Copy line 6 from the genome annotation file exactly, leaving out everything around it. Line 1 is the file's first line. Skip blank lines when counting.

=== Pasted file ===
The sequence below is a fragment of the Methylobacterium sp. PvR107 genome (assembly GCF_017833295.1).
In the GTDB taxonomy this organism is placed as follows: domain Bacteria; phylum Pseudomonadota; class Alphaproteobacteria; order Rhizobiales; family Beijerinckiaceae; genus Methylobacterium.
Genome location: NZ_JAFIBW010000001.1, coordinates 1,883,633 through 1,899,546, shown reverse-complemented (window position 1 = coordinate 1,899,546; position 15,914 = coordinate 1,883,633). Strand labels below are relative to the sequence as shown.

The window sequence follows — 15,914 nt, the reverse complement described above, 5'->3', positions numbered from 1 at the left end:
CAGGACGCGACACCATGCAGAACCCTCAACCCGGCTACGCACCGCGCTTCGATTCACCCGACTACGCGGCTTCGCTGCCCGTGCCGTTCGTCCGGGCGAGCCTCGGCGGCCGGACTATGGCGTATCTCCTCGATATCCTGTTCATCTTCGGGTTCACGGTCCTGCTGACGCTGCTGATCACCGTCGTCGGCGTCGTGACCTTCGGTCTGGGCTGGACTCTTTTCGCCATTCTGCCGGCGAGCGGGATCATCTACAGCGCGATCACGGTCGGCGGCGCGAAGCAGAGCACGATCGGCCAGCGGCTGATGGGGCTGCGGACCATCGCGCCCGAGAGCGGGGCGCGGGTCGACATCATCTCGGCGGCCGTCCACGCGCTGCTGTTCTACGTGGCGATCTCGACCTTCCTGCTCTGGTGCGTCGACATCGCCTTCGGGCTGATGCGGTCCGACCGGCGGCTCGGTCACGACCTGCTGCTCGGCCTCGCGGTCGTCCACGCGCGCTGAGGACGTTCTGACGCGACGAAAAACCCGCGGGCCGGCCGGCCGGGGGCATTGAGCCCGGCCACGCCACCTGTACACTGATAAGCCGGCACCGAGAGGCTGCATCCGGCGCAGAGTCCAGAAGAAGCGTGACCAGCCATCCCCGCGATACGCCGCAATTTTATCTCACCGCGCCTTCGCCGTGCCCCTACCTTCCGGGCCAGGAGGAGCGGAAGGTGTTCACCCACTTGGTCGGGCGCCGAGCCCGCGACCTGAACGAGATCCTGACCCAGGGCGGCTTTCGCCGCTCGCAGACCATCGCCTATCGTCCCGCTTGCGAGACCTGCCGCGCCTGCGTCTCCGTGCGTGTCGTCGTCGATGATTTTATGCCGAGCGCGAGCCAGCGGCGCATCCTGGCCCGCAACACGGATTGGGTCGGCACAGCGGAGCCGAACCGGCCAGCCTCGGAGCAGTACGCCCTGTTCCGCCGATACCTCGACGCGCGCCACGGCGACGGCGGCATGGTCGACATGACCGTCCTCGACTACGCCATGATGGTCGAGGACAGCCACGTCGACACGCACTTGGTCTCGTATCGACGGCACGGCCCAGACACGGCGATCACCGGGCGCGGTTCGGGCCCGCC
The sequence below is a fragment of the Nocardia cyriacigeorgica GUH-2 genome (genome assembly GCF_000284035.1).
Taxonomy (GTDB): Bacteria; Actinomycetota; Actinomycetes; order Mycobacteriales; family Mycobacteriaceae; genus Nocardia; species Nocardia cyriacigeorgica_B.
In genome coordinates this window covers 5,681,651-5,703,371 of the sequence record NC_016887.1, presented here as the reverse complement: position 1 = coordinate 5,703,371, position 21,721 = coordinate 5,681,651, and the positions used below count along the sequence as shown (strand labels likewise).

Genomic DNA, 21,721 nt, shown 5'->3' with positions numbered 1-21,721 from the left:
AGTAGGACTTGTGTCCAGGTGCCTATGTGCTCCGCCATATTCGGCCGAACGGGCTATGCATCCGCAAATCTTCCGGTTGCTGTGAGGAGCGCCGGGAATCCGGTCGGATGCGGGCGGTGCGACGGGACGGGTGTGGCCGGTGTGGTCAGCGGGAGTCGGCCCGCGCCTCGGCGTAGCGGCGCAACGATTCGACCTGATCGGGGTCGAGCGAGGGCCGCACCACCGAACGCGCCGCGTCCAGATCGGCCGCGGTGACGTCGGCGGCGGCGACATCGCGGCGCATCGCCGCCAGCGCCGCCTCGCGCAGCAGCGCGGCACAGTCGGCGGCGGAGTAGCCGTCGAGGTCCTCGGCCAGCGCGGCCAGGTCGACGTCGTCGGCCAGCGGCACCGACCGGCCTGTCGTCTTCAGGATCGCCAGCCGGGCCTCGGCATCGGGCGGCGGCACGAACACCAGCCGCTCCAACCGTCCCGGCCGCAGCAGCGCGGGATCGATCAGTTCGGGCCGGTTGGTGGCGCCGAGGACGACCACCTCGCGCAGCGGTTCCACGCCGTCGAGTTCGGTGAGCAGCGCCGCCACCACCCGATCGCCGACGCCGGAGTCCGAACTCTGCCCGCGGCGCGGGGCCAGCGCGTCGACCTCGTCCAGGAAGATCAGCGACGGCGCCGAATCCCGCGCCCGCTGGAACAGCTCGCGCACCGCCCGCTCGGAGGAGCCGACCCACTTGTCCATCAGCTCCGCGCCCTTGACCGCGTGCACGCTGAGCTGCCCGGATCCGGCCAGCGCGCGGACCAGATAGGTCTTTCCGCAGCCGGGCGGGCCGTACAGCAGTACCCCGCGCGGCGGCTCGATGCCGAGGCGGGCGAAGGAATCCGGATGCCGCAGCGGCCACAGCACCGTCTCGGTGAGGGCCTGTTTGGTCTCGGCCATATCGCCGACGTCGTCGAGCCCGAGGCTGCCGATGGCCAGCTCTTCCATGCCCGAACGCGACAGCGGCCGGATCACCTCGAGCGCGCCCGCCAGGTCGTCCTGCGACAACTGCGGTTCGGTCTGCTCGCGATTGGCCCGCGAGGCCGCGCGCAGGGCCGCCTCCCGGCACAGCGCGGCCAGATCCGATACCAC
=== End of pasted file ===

The sequence below is a fragment of the Nocardia cyriacigeorgica GUH-2 genome (genome assembly GCF_000284035.1).